Share the Experience
When it comes to creating a seasonal menu – which could start off as a hit-or-miss proposition – it’s a good idea to bounce ideas off the other members of your kitchen staff. Although the business is yours and you may be head chef, when you introduce new seasonal dishes you should seek opinions from trusted and knowledgeable staff members with discerning taste. Not every dish will work, and the opinions of those whose skills and taste buds you trust, will direct you on the path of what works (and what doesn’t work), what to keep and what needs to be improved. Through collaborative trial and error, you can tweak the menu until you get it just right.
Get an Education
If you’re planning your very first seasonal menu, research is the key ingredient. Consult with the farms and suppliers around you to find out which ingredients will be at peak quality in your area and when. This is important for your business’s budget, as seasonal ingredients can yield a better profit margin than trying to get hold of out-of-season vegetables and other ingredients that will cost you more, and not be as fresh by the time they make it to you.
Once you understand what ingredients will be garden-fresh and abundant in the months ahead, feel free to use them in more than one menu item. This way you’ll be able to offer a variety of dishes without having to order as many different ingredients. When certain fruits – say, strawberries or mango – are in season, you can include them in entrees, salads and desserts, in ways that say “creativity” to your clients and “efficiency” to you.
Introducing Seasonal Items to Clients
When the challenging work is behind you, and you’ve researched the upcoming bounty; created and tested interesting and novel menu items; and priced the new dishes correctly, it’s time for the fun part: adding the new items to the menu in a way that will make them irresistible to your clients. When you write the descriptions of your new seasonal dishes, in addition to promoting the fresh and seasonal ingredients, focus on the unique flavors and the special textures you have created.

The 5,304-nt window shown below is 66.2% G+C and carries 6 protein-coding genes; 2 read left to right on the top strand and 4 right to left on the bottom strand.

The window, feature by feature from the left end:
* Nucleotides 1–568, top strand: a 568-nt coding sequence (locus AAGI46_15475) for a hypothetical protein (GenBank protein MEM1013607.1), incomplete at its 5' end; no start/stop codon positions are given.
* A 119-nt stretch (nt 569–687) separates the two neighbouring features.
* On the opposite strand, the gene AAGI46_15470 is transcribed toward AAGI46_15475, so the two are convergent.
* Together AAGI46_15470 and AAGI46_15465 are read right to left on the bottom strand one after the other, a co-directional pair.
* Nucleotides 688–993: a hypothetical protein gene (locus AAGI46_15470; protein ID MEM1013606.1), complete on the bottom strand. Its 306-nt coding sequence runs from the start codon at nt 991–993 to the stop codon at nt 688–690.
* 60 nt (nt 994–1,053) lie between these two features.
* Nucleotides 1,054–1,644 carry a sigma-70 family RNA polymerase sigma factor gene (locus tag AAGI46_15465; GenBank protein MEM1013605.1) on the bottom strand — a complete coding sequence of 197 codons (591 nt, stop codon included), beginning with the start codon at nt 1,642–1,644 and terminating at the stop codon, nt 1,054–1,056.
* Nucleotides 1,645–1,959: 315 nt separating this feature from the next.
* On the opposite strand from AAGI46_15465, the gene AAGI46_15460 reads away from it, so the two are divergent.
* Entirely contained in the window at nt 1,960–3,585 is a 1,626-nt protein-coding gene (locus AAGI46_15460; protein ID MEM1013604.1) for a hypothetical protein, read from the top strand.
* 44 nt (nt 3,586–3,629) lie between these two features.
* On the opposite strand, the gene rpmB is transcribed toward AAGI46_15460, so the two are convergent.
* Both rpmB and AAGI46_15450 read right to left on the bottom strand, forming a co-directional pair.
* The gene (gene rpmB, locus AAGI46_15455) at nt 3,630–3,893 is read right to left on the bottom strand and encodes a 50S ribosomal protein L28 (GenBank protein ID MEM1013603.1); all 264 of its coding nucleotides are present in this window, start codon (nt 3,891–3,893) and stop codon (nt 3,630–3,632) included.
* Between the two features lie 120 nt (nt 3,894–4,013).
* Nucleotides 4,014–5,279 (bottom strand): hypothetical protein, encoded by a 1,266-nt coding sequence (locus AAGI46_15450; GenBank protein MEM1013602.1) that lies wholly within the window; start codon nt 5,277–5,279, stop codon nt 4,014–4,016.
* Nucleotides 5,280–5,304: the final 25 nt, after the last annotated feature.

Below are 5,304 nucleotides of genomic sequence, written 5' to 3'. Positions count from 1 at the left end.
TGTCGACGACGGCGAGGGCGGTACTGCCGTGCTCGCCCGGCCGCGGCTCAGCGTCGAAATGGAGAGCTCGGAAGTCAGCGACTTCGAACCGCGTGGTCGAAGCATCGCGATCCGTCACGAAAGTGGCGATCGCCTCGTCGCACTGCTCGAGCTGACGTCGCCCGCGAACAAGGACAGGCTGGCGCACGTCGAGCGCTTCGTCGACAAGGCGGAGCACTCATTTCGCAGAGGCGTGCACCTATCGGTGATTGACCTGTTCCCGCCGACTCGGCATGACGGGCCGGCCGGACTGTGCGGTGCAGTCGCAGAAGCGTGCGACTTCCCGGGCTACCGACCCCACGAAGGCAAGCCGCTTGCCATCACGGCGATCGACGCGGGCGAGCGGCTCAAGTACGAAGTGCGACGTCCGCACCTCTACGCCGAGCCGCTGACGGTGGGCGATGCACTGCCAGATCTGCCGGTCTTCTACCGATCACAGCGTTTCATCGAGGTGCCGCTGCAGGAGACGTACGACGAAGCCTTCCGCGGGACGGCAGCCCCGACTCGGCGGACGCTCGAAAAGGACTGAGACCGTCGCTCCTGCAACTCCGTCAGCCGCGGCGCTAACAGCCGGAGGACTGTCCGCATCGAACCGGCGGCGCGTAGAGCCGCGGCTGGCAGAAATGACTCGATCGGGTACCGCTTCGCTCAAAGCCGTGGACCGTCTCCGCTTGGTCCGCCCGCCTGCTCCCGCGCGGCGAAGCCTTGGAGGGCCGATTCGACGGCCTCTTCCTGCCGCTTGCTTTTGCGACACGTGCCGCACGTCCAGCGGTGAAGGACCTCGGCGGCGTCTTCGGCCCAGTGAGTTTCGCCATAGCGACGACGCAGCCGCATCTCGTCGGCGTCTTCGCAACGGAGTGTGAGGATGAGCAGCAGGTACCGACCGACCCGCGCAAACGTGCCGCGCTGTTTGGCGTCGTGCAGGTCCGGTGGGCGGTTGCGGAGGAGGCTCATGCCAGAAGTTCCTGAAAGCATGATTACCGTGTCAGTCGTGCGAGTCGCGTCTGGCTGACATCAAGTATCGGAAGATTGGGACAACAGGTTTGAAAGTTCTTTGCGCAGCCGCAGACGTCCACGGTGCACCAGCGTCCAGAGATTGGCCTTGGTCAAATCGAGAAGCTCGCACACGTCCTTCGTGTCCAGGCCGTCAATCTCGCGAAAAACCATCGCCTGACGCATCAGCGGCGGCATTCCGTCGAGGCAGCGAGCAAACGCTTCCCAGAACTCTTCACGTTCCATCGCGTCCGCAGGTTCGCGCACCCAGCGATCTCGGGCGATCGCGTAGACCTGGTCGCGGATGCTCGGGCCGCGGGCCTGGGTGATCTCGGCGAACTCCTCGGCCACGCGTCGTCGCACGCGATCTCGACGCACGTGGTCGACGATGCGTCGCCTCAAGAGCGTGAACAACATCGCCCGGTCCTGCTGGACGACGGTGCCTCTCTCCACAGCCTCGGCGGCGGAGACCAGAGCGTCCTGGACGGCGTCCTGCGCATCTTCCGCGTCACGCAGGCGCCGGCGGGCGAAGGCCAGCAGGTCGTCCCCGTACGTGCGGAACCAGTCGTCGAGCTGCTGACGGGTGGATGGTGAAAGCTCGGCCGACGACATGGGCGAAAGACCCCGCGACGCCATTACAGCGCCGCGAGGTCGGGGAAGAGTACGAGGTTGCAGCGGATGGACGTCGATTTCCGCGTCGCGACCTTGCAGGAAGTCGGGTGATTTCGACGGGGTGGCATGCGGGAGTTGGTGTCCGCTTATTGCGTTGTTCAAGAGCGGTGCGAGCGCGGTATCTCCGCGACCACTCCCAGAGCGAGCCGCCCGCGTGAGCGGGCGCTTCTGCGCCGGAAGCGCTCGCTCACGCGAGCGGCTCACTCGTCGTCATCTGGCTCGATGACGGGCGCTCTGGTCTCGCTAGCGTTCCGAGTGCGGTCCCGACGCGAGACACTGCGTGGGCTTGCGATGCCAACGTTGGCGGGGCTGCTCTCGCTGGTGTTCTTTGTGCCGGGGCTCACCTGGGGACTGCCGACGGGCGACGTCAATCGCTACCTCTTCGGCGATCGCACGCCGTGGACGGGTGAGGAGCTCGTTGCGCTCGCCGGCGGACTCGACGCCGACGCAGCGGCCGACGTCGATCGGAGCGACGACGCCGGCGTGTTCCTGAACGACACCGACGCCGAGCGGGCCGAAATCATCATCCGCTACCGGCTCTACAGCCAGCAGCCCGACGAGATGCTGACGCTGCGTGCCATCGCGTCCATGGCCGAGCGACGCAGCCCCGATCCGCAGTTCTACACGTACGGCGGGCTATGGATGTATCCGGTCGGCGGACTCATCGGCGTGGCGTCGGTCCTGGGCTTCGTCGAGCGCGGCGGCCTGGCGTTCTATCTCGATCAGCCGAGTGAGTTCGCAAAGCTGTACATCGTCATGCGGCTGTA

However, even when you are rolling out your new menu, it’s a good idea to keep some of the old, reliable items on tap. This is especially true when you are hosting repeat customers who are less interested in trying something new than in simply ordering what they know worked in the past. For those customers who prefer to rely on what they’ve already experienced, rather than take a chance with something new, don’t force the new seasonal items on them. Instead, try to interest them in mixing in a few new seasonal dishes along with the old familiar ones. This way, you’ll have a chance to introduce some of your new and creative seasonal dishes to your guests, while keeping your loyal customer base happy with tried-and-true favorites.
Seasonal Menus Can Work For You
A seasonal menu is a great way to showcase your kitchen, and a fabulous way to create a buzz for your business. It may be tricky at first, but it gets easier with time and practice. Seasonal foods are the best way to keep things interesting while incorporating the freshest ingredients and flexing your culinary muscles. If you’re still not sure about whether to try a seasonal menu, keep in mind that it will allow your clients and guests to discover new flavors and ingredients at their peak. A seasonal menu is good for everyone, as it keeps things fresh and exciting for you, your staff, and your customers.